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The Sinclairs of Longformacus

Apart from Gail (to whom I have already sent information) and John Duigud 
address I am awaiting) there was someone else who wished information to have
information on the Sinclairs of Longformacus.

Some of this material has already been copied from "The St Clairs of the Isles"
but I have other information about Longformacus which will have to be typed out
because it is in such poor condition that it won't even photo-copy.  When 
this is
done I will forward it to interested parties.

In part reply to John Duguid the earliest overlords seem to have been the 
of Morthington, near Berwick.

The actual owners or inhabitants of the Manor & Peill Tower were unknown 
until Sir Gregory Sinclair, the 3rd son of Sir William Sinclair of Rosslyn 
appeared on the scene c.1296 when (shame on him) he swore allegiance to 
King Edward I of England but, in this, he was not
alone - even Balliol swore allegiance to Edward I.

There was a Sir John Sinclair of Lochend who on 14th July, 1683 pursues a 
Bailie Kelly
for oppression of the liedges in 'not permitting their own men to ship 
corn'.  He was
related to Sir Robert St Clair of Stevenson.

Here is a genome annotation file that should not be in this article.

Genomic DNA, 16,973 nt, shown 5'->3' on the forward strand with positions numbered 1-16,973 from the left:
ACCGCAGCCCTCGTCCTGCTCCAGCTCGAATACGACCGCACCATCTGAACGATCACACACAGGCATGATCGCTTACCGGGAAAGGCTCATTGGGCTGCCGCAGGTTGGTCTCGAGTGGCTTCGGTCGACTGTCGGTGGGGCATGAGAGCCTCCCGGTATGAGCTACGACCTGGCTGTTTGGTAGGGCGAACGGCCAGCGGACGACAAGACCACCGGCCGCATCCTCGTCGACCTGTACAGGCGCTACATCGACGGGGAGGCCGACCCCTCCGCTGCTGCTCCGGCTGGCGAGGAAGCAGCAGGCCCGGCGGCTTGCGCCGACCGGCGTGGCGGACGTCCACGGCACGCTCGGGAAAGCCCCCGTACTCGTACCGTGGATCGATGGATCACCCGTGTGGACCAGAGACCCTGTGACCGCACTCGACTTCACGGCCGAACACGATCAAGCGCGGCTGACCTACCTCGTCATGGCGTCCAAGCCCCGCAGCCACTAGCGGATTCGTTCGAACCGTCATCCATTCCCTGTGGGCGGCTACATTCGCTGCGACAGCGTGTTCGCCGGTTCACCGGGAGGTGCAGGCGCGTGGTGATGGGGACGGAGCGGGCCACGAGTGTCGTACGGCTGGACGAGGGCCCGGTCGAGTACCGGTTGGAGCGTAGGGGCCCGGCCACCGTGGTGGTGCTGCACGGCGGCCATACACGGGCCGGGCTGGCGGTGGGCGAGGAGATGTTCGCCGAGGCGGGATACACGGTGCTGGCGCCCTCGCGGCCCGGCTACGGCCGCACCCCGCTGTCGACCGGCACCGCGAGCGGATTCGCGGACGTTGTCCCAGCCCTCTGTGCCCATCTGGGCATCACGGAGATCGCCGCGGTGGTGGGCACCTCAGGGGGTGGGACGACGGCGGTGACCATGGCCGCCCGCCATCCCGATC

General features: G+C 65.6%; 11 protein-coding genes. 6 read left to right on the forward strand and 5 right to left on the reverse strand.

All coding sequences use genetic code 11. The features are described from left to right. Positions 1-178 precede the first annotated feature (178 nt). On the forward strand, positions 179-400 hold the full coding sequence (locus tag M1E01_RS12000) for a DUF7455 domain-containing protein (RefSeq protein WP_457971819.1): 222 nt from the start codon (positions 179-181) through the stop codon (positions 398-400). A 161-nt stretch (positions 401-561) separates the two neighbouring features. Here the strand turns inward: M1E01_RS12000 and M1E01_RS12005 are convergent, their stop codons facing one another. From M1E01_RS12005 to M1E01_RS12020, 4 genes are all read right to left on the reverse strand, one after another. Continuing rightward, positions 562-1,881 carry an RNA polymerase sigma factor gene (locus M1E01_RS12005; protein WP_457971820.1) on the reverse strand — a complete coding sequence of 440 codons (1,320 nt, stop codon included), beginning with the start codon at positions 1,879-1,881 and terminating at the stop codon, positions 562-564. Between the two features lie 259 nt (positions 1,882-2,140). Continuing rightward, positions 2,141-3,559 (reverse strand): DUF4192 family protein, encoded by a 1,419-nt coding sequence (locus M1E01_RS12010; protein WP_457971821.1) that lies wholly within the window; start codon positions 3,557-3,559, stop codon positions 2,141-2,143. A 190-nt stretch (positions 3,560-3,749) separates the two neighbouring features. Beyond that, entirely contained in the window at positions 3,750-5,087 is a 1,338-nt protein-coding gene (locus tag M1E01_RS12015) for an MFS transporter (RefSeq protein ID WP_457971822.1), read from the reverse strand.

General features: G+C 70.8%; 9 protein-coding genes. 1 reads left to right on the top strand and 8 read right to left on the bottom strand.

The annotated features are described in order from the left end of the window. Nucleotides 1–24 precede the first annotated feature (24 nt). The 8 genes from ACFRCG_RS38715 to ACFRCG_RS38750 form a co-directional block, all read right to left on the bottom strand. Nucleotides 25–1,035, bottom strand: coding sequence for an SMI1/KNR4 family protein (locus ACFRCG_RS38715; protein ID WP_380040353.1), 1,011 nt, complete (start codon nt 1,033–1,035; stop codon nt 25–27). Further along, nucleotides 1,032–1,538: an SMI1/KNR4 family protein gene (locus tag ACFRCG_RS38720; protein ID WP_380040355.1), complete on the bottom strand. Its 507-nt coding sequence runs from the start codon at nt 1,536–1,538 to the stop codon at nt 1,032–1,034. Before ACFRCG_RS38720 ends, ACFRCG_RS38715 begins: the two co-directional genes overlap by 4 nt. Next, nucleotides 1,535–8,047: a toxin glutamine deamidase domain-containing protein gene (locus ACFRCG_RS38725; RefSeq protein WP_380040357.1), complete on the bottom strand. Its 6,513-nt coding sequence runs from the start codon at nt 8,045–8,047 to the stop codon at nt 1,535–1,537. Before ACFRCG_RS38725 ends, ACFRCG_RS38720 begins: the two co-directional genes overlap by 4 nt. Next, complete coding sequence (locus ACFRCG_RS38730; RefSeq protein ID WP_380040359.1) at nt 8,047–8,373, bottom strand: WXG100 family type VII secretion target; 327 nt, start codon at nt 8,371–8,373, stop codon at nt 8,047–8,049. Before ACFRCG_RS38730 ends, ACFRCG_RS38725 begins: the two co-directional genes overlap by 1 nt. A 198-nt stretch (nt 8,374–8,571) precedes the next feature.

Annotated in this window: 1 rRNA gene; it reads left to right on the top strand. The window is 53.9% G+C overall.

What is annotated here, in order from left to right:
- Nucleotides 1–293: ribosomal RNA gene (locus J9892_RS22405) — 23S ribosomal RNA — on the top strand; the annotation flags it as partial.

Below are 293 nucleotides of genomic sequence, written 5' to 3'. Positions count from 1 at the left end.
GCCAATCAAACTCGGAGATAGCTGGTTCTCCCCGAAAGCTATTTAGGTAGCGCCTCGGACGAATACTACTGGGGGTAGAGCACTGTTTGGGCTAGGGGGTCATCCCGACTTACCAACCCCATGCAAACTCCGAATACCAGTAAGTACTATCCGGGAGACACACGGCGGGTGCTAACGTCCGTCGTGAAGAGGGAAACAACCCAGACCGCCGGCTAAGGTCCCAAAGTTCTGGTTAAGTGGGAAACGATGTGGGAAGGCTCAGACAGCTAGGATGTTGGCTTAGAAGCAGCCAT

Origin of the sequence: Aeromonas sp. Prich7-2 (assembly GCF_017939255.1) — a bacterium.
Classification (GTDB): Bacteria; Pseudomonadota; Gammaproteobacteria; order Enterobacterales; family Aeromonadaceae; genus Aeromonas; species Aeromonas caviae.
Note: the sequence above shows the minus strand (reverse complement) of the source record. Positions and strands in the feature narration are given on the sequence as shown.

Margaret Sinclair*, who, on the death of Sir William St Clair of 
Hermandston, married
Thomas Stewart, the Earl of Angus (brother to King David II) and their 
daughter, another
Margaret, married the Earl of Mar and Douglas.

It was the marriage of Margaret Sinclair of Rosslyn to Sir William St Clair 
of Hermandston
which brought the two principal branches of the Sinclair family together in 
Scotland and
from them all the other branches emanate e.g. that of Longformacus and 
Stevenson as
well as those of Caithness (17 branches), Orkney (15 branches) and Shetland 
(8 branches)
and, after the loss of the Earldom of Orkney, Ravenscraig and Dysart in Fife.

The Stewarts, the Sinclairs and the Douglasses were so inextricably 
interwoven with
one another that there were occasions when the 'marriages' were dissolved 
on the
grounds of consanguinity i.e. too close a blood relationship.  This 
'inconvenience' was
invariably overcome by paying the Holy Mother Church a sum of money to 
allow the
children to be legitimatised.  The Bruces and the Sinclairs were also 
interlinked long
before either family left Normandy for England and Scotland.  The first 
recorded link
was when Agnes St Clair married Philip who was the grandson and heir of 
Lord Bruis
of Brix in Normandy.  The name Bruce, like that of Sinclair, has been 
variously written
e.g. Bruce, Bruis, Brusi, Breous.

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